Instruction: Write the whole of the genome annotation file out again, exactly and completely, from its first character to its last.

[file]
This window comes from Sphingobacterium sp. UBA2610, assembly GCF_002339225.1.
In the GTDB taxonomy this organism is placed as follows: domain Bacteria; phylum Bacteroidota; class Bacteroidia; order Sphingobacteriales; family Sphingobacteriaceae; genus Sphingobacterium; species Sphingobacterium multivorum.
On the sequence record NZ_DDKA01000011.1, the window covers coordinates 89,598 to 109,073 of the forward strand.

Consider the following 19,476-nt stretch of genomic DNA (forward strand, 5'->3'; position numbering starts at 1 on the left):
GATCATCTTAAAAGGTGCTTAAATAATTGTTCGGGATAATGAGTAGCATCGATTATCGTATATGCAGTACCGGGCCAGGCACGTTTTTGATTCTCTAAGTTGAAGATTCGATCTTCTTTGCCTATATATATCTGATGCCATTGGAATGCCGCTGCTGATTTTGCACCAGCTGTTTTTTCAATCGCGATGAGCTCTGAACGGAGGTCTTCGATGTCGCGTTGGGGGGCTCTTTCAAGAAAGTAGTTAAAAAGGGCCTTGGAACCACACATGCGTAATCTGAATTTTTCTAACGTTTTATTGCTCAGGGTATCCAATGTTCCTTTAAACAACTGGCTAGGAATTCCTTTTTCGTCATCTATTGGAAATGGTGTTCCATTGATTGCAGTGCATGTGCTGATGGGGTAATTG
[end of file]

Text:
This window comes from Sphingobacterium sp. UBA2610, assembly GCF_002339225.1.
In the GTDB taxonomy this organism is placed as follows: domain Bacteria; phylum Bacteroidota; class Bacteroidia; order Sphingobacteriales; family Sphingobacteriaceae; genus Sphingobacterium; species Sphingobacterium multivorum.
On the sequence record NZ_DDKA01000011.1, the window covers coordinates 89,598 to 109,073 of the forward strand.

Consider the following 19,476-nt stretch of genomic DNA (forward strand, 5'->3'; position numbering starts at 1 on the left):
GATCATCTTAAAAGGTGCTTAAATAATTGTTCGGGATAATGAGTAGCATCGATTATCGTATATGCAGTACCGGGCCAGGCACGTTTTTGATTCTCTAAGTTGAAGATTCGATCTTCTTTGCCTATATATATCTGATGCCATTGGAATGCCGCTGCTGATTTTGCACCAGCTGTTTTTTCAATCGCGATGAGCTCTGAACGGAGGTCTTCGATGTCGCGTTGGGGGGCTCTTTCAAGAAAGTAGTTAAAAAGGGCCTTGGAACCACACATGCGTAATCTGAATTTTTCTAACGTTTTATTGCTCAGGGTATCCAATGTTCCTTTAAACAACTGGCTAGGAATTCCTTTTTCGTCATCTATTGGAAATGGTGTTCCATTGATTGCAGTGCATGTGCTGATGGGGTAATTG